It is easy to add complexity. It is extremely difficult to reduce unnecessary complexity. Open Source is not a magic bullet, it's not that simple, but something is not working right when it takes all 5, simultaneously, rather than
    • If they made their own, using the GPL, then other universities could adopt it as well, and contribute to its development.

      Unfortunately, universities aren't software companies that work on application development. Professors don't have time to develop things like this since they are researching new technology, attending conferences, writing papers, and occasionally teaching. Grad students have their own research to worry about and don't have time to invest in application development. Undergrads are too

  • Seems like a great opportunity for open source software - the resources of the university, developers at large and oracle could work together. One of the problems noted in the article is that the oracle software was customized so heavily, future upgrades to the main project can't be applied to Stanford's version. Open Source it and some of these might be solved faster. I'm sure oracle makes a nice pile of dough on the consulting / integration.
  • by nathansu ( 777156 ) on Saturday June 12, 2004 @04:51PM (#9408495)
    Those who can't do teach...

    I've read some ignorant things on /., but none as ignorant as this. Teaching is one of the most admirable things a person can do as it gives back to the community in every way, shape, and form. Those who 'do' learn from those who teach.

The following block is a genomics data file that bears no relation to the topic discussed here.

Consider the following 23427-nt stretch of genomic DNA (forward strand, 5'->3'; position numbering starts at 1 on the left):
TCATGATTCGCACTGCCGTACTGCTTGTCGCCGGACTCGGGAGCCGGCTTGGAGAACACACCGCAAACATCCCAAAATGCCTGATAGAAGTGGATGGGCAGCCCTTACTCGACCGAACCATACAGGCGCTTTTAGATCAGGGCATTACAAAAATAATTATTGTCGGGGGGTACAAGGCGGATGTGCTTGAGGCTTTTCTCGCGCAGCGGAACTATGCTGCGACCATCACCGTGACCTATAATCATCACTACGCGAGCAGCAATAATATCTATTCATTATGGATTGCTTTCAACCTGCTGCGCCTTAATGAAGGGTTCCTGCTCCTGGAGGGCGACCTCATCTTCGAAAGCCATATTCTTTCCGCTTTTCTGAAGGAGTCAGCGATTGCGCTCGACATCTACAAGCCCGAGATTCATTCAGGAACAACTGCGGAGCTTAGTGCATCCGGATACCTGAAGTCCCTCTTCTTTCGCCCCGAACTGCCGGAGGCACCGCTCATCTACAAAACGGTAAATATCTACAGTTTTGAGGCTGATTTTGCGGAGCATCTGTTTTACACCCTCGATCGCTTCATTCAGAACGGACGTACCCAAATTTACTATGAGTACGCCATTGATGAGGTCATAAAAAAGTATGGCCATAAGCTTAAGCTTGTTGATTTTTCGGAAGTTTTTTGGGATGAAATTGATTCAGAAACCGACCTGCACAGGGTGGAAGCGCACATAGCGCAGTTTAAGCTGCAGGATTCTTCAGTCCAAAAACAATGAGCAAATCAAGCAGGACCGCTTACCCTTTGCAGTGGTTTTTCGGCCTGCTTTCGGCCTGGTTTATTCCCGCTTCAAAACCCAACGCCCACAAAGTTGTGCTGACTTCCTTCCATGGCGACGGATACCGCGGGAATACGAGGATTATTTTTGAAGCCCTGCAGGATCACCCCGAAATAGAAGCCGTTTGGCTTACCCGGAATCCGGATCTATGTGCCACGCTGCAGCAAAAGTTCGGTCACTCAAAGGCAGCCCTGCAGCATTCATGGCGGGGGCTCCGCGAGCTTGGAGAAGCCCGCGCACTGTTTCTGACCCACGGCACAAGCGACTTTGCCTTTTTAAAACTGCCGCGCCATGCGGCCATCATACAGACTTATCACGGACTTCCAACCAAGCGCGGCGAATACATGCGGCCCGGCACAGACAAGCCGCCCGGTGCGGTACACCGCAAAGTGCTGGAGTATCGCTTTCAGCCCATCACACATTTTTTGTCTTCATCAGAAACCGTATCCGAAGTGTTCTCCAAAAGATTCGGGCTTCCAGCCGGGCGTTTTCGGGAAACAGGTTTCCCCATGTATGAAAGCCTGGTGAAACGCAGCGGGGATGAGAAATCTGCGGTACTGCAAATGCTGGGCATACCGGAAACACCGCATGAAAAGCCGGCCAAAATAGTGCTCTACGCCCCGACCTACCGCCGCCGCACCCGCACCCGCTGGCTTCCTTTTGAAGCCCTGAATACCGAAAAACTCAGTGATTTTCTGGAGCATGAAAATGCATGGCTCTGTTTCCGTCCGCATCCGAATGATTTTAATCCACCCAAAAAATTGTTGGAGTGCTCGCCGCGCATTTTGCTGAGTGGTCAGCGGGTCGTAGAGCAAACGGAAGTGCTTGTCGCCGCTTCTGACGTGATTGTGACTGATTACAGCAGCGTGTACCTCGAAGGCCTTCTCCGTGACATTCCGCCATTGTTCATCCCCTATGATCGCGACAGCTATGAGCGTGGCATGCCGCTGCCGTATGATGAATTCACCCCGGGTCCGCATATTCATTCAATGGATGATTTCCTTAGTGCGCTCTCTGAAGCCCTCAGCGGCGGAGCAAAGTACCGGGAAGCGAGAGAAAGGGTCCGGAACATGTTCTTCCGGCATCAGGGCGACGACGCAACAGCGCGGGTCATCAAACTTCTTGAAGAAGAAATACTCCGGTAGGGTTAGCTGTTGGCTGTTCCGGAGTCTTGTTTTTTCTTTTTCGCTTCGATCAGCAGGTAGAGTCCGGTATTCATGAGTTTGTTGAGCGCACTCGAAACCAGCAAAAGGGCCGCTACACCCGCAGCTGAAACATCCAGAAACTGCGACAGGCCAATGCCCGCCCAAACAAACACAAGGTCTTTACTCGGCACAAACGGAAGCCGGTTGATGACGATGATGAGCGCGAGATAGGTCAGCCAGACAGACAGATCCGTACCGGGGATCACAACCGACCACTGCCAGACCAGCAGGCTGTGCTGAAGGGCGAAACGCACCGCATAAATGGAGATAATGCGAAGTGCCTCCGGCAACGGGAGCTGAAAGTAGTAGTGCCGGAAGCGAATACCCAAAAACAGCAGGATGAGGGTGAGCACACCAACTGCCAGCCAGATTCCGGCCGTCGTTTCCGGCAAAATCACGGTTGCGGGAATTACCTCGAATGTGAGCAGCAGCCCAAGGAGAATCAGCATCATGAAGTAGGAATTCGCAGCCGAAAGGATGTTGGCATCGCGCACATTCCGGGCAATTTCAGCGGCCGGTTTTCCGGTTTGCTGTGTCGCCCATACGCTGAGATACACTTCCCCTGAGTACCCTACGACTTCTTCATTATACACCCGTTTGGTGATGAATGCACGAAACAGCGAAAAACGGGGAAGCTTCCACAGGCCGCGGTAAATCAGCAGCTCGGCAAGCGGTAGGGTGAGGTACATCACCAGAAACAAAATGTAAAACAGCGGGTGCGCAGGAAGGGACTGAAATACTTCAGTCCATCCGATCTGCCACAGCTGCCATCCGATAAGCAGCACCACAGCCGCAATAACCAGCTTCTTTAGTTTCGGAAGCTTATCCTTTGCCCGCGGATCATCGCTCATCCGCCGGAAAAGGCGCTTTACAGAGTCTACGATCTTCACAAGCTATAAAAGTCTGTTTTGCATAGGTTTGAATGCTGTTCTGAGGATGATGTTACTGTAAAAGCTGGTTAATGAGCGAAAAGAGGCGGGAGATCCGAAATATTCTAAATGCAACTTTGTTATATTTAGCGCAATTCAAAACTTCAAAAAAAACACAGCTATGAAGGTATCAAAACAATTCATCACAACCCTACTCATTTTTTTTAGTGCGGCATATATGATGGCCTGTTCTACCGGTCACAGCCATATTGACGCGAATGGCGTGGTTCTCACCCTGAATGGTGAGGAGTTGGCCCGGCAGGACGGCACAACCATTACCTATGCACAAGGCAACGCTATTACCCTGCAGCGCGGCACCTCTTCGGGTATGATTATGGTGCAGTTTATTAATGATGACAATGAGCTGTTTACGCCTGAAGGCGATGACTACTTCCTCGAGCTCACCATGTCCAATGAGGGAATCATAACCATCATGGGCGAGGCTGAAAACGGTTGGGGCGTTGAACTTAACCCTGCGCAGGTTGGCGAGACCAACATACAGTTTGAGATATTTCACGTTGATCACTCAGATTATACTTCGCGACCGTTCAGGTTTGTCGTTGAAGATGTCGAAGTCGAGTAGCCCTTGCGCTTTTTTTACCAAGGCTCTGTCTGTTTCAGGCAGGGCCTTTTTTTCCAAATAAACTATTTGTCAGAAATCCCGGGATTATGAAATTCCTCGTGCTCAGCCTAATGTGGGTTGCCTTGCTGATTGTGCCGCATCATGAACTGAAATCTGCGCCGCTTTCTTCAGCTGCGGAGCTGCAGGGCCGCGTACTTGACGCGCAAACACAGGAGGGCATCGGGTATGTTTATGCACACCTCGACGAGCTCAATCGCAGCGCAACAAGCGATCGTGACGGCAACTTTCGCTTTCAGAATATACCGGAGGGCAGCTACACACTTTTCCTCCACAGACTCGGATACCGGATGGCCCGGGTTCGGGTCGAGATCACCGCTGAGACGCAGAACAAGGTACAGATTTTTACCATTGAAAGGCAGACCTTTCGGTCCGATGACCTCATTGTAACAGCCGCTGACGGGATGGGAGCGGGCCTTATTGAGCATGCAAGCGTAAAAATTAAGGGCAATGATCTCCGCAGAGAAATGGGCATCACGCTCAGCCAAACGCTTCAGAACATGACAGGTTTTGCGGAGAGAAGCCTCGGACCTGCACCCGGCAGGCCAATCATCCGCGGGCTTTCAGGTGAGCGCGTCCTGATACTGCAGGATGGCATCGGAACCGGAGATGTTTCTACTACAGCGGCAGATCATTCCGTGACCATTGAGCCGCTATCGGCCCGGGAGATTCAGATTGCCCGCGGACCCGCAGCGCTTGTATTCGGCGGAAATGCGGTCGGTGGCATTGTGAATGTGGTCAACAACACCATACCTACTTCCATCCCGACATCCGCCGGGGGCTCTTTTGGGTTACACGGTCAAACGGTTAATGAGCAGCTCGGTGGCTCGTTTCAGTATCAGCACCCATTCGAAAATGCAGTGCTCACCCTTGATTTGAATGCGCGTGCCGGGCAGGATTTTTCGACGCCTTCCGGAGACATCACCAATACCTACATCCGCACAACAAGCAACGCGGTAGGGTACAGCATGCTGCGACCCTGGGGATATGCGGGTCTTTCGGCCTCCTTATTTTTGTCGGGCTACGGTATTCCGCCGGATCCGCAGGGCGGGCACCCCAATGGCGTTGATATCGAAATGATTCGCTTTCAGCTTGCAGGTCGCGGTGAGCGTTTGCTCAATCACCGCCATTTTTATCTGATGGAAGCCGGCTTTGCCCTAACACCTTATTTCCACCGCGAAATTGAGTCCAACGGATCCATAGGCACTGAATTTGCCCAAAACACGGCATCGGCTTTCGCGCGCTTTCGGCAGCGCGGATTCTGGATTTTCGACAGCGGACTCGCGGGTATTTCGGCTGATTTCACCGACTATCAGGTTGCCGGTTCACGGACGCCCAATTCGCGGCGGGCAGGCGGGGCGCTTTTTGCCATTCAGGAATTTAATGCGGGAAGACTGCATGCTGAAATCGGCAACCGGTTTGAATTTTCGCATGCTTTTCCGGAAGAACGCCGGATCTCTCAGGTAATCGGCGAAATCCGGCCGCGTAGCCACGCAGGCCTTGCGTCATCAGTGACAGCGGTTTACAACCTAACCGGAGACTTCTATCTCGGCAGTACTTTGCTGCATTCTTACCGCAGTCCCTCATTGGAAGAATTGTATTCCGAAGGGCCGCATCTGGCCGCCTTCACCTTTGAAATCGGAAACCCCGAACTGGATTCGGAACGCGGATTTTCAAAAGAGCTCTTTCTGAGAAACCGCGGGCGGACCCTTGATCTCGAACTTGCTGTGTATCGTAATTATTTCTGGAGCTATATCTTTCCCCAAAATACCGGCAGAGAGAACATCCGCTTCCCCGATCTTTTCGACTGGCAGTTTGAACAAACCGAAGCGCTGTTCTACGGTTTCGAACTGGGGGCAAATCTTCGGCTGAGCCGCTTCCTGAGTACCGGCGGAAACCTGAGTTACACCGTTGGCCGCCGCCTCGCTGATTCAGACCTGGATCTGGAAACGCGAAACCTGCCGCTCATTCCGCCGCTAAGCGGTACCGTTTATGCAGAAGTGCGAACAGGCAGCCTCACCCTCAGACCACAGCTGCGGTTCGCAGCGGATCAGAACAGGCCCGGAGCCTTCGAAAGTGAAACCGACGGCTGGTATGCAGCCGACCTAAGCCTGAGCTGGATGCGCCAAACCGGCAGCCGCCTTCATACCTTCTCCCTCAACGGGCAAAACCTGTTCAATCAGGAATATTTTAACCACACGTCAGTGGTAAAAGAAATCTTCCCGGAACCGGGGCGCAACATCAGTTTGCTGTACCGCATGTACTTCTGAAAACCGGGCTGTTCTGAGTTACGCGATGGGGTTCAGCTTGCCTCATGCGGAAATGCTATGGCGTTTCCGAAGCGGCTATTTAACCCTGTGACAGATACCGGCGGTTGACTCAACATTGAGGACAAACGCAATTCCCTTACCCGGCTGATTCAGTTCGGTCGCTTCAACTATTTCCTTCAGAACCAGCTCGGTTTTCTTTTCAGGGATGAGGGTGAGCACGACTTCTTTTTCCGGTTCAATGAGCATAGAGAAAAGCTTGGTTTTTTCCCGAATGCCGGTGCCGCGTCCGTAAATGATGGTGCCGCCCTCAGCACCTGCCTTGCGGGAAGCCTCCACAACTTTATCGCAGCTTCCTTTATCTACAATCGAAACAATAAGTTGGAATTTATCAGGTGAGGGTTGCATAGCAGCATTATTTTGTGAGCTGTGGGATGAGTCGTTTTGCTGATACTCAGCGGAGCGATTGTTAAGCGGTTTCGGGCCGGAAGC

As a student I actually think that it is much more true that "those who cannot teach 'do'" rather than vica verca. Get some common sense before saying somthing extremely STUPID like that.
    • by pooh666 ( 624584 ) on Saturday June 12, 2004 @05:00PM (#9408536)
      Funny, I always learned from the book because the professors didn't really give a damn and certainly didn't have time to explain something to more than a very few people. So yes, I admire the books.. They have always been my greatest teachers..
      • by fermion ( 181285 ) on Saturday June 12, 2004 @05:48PM (#9408804) Homepage Journal
        The thing that students forget, or never knew, or refuse to realize, is that learning is a two way street, and as you advance in education the responsibility for learning fall more on the student and less on the teacher. It becomes merely whining to blame the teacher.

        In Elementary school you spend the day with a teacher and might get 5-10 minutes of personlized attention from each teacher. By the time you get to highschool, you might get a few minutes of personalized attention from each teacher per week. You can make that more by being a more active student.

        In college the students who just want to be told what to do get no personal time with the teacher. They also do not tend to get anything out of the class because the come in with the attitude that the professor do not care and do not want to explain. While this may be true in a limited sense, it is not a helpful philosophy.